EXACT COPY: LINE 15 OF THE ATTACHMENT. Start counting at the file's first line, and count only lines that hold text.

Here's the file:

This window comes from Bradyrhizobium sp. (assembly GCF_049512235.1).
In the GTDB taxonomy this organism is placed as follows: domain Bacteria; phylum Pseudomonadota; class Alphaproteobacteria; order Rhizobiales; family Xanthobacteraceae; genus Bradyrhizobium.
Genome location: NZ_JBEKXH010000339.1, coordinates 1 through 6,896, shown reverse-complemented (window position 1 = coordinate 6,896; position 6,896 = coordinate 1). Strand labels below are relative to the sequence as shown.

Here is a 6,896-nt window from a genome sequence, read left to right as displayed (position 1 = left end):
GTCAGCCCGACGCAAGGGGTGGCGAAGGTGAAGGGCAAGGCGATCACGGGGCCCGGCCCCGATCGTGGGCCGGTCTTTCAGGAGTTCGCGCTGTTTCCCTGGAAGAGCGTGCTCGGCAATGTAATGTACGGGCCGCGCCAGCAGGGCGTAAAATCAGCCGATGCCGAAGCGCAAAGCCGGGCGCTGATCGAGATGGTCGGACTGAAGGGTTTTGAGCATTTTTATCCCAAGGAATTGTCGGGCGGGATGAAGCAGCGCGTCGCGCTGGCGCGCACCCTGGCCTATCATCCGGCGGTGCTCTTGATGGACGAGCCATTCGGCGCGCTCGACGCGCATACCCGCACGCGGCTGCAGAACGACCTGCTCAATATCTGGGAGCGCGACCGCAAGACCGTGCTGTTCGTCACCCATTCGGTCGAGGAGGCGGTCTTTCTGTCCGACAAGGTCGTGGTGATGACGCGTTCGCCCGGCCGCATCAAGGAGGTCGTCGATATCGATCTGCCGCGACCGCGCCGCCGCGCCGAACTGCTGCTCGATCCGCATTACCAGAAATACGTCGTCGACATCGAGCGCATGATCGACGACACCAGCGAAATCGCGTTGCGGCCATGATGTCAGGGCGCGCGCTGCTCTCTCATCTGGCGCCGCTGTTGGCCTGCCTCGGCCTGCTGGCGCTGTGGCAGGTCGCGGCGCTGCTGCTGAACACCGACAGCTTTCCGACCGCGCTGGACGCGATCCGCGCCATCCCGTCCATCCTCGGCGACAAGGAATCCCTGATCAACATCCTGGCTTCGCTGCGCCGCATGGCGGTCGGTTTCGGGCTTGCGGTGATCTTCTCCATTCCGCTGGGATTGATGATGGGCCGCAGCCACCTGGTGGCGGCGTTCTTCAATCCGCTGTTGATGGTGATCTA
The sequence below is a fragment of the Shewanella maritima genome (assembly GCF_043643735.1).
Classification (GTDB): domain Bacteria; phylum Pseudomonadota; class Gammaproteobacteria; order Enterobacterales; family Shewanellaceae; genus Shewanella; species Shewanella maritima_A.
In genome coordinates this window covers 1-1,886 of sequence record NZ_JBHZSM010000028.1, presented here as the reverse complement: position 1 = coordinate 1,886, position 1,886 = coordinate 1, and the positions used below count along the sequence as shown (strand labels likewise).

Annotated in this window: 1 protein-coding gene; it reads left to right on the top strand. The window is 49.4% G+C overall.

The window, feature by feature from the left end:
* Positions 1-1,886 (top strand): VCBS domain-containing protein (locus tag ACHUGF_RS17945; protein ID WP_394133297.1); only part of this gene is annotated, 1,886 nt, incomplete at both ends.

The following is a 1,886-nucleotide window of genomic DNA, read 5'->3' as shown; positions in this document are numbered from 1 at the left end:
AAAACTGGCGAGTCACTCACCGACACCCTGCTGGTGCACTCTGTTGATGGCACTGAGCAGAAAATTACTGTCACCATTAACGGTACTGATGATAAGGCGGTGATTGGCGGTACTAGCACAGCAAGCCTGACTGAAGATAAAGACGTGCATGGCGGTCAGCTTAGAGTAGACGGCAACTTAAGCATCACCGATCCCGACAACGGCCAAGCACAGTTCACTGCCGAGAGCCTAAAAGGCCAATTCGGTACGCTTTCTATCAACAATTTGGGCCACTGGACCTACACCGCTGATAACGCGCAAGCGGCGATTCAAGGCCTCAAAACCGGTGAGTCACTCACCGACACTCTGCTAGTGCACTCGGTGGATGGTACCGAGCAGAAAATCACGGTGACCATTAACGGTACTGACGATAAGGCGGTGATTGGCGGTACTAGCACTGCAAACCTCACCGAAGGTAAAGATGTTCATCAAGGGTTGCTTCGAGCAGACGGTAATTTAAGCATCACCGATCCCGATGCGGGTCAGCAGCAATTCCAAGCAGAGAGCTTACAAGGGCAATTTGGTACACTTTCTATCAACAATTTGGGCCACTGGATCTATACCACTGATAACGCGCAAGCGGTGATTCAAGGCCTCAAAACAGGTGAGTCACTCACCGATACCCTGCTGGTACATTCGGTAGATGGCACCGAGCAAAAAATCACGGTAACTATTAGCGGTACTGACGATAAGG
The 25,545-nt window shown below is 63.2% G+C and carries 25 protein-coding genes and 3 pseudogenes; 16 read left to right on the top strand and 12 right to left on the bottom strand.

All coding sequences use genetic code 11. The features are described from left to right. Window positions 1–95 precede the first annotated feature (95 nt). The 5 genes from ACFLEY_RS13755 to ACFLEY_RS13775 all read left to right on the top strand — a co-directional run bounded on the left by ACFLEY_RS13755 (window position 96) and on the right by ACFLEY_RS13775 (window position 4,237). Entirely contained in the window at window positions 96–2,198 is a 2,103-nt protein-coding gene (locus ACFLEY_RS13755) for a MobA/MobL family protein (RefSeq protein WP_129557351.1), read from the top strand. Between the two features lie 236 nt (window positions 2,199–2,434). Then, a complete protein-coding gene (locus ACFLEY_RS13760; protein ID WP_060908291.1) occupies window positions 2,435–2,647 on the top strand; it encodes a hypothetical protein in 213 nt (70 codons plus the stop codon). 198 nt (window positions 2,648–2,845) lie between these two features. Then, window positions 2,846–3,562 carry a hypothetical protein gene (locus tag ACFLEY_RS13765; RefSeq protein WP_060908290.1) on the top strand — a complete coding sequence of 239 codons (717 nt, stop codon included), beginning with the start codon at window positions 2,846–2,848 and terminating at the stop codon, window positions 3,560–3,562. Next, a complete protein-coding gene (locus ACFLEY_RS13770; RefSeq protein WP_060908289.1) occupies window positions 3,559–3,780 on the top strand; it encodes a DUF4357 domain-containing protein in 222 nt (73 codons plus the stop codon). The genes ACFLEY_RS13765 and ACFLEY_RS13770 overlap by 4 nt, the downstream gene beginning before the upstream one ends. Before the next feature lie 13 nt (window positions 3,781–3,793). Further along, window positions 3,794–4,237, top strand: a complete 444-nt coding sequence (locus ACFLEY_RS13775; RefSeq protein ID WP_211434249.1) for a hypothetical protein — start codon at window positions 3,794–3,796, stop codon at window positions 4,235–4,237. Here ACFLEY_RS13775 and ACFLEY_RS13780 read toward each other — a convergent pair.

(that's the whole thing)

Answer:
All coding sequences use genetic code 11. The features are described from left to right. Window positions 1–95 precede the first annotated feature (95 nt). The 5 genes from ACFLEY_RS13755 to ACFLEY_RS13775 all read left to right on the top strand — a co-directional run bounded on the left by ACFLEY_RS13755 (window position 96) and on the right by ACFLEY_RS13775 (window position 4,237). Entirely contained in the window at window positions 96–2,198 is a 2,103-nt protein-coding gene (locus ACFLEY_RS13755) for a MobA/MobL family protein (RefSeq protein WP_129557351.1), read from the top strand. Between the two features lie 236 nt (window positions 2,199–2,434). Then, a complete protein-coding gene (locus ACFLEY_RS13760; protein ID WP_060908291.1) occupies window positions 2,435–2,647 on the top strand; it encodes a hypothetical protein in 213 nt (70 codons plus the stop codon). 198 nt (window positions 2,648–2,845) lie between these two features. Then, window positions 2,846–3,562 carry a hypothetical protein gene (locus tag ACFLEY_RS13765; RefSeq protein WP_060908290.1) on the top strand — a complete coding sequence of 239 codons (717 nt, stop codon included), beginning with the start codon at window positions 2,846–2,848 and terminating at the stop codon, window positions 3,560–3,562. Next, a complete protein-coding gene (locus ACFLEY_RS13770; RefSeq protein WP_060908289.1) occupies window positions 3,559–3,780 on the top strand; it encodes a DUF4357 domain-containing protein in 222 nt (73 codons plus the stop codon). The genes ACFLEY_RS13765 and ACFLEY_RS13770 overlap by 4 nt, the downstream gene beginning before the upstream one ends. Before the next feature lie 13 nt (window positions 3,781–3,793). Further along, window positions 3,794–4,237, top strand: a complete 444-nt coding sequence (locus ACFLEY_RS13775; RefSeq protein ID WP_211434249.1) for a hypothetical protein — start codon at window positions 3,794–3,796, stop codon at window positions 4,235–4,237. Here ACFLEY_RS13775 and ACFLEY_RS13780 read toward each other — a convergent pair.